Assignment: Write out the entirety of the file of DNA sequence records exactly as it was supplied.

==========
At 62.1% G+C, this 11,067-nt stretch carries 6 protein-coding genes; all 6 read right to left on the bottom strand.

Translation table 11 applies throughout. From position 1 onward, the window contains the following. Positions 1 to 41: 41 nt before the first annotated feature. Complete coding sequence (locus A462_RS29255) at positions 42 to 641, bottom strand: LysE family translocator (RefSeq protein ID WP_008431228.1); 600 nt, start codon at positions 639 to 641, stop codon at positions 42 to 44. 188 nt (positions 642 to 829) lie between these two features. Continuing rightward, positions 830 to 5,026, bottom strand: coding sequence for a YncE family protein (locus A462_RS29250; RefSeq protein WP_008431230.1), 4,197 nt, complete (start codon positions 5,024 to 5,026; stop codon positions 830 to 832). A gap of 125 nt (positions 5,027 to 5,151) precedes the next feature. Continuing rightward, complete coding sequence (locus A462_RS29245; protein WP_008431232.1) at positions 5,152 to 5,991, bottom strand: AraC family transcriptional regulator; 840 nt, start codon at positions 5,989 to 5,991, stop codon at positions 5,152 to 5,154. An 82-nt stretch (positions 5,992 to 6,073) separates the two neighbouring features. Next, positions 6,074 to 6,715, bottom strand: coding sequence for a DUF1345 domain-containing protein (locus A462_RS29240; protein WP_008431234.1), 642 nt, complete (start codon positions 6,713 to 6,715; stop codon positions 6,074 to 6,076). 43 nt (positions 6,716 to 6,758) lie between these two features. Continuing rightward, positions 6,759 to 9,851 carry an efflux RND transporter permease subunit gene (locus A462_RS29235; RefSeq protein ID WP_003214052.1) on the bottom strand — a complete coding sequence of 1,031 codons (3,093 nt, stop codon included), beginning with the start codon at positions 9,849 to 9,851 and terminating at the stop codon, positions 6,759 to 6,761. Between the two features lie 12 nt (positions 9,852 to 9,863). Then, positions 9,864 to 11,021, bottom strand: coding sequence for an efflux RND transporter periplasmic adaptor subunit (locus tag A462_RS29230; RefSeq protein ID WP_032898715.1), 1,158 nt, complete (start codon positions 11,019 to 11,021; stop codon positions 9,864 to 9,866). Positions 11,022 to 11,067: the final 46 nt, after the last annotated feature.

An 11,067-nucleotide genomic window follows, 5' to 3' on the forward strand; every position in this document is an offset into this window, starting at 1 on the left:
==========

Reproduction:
At 62.1% G+C, this 11,067-nt stretch carries 6 protein-coding genes; all 6 read right to left on the bottom strand.

Translation table 11 applies throughout. From position 1 onward, the window contains the following. Positions 1 to 41: 41 nt before the first annotated feature. Complete coding sequence (locus A462_RS29255) at positions 42 to 641, bottom strand: LysE family translocator (RefSeq protein ID WP_008431228.1); 600 nt, start codon at positions 639 to 641, stop codon at positions 42 to 44. 188 nt (positions 642 to 829) lie between these two features. Continuing rightward, positions 830 to 5,026, bottom strand: coding sequence for a YncE family protein (locus A462_RS29250; RefSeq protein WP_008431230.1), 4,197 nt, complete (start codon positions 5,024 to 5,026; stop codon positions 830 to 832). A gap of 125 nt (positions 5,027 to 5,151) precedes the next feature. Continuing rightward, complete coding sequence (locus A462_RS29245; protein WP_008431232.1) at positions 5,152 to 5,991, bottom strand: AraC family transcriptional regulator; 840 nt, start codon at positions 5,989 to 5,991, stop codon at positions 5,152 to 5,154. An 82-nt stretch (positions 5,992 to 6,073) separates the two neighbouring features. Next, positions 6,074 to 6,715, bottom strand: coding sequence for a DUF1345 domain-containing protein (locus A462_RS29240; protein WP_008431234.1), 642 nt, complete (start codon positions 6,713 to 6,715; stop codon positions 6,074 to 6,076). 43 nt (positions 6,716 to 6,758) lie between these two features. Continuing rightward, positions 6,759 to 9,851 carry an efflux RND transporter permease subunit gene (locus A462_RS29235; RefSeq protein ID WP_003214052.1) on the bottom strand — a complete coding sequence of 1,031 codons (3,093 nt, stop codon included), beginning with the start codon at positions 9,849 to 9,851 and terminating at the stop codon, positions 6,759 to 6,761. Between the two features lie 12 nt (positions 9,852 to 9,863). Then, positions 9,864 to 11,021, bottom strand: coding sequence for an efflux RND transporter periplasmic adaptor subunit (locus tag A462_RS29230; RefSeq protein ID WP_032898715.1), 1,158 nt, complete (start codon positions 11,019 to 11,021; stop codon positions 9,864 to 9,866). Positions 11,022 to 11,067: the final 46 nt, after the last annotated feature.

An 11,067-nucleotide genomic window follows, 5' to 3' on the forward strand; every position in this document is an offset into this window, starting at 1 on the left: